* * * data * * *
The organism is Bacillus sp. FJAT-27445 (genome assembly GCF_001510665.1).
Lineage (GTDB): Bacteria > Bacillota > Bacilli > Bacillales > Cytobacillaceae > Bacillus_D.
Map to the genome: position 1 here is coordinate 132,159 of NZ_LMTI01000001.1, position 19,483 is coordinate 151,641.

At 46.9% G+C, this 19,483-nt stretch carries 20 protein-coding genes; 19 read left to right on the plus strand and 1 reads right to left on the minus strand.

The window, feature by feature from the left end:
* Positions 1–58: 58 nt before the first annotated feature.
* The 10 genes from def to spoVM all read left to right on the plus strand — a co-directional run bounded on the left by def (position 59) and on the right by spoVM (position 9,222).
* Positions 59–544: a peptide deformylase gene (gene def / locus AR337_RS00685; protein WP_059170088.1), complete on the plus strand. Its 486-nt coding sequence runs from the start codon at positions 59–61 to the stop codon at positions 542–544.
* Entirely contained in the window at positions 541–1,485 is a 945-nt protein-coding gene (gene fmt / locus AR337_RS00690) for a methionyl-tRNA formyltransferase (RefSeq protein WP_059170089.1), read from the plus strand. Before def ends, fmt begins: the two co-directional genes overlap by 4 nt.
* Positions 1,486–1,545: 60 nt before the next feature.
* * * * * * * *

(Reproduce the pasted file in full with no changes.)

The organism is Bacillus sp. FJAT-27445 (genome assembly GCF_001510665.1).
Lineage (GTDB): Bacteria > Bacillota > Bacilli > Bacillales > Cytobacillaceae > Bacillus_D.
Map to the genome: position 1 here is coordinate 132,159 of NZ_LMTI01000001.1, position 19,483 is coordinate 151,641.

At 46.9% G+C, this 19,483-nt stretch carries 20 protein-coding genes; 19 read left to right on the plus strand and 1 reads right to left on the minus strand.

The window, feature by feature from the left end:
* Positions 1–58: 58 nt before the first annotated feature.
* The 10 genes from def to spoVM all read left to right on the plus strand — a co-directional run bounded on the left by def (position 59) and on the right by spoVM (position 9,222).
* Positions 59–544: a peptide deformylase gene (gene def / locus AR337_RS00685; protein WP_059170088.1), complete on the plus strand. Its 486-nt coding sequence runs from the start codon at positions 59–61 to the stop codon at positions 542–544.
* Entirely contained in the window at positions 541–1,485 is a 945-nt protein-coding gene (gene fmt / locus AR337_RS00690) for a methionyl-tRNA formyltransferase (RefSeq protein WP_059170089.1), read from the plus strand. Before def ends, fmt begins: the two co-directional genes overlap by 4 nt.
* Positions 1,486–1,545: 60 nt before the next feature.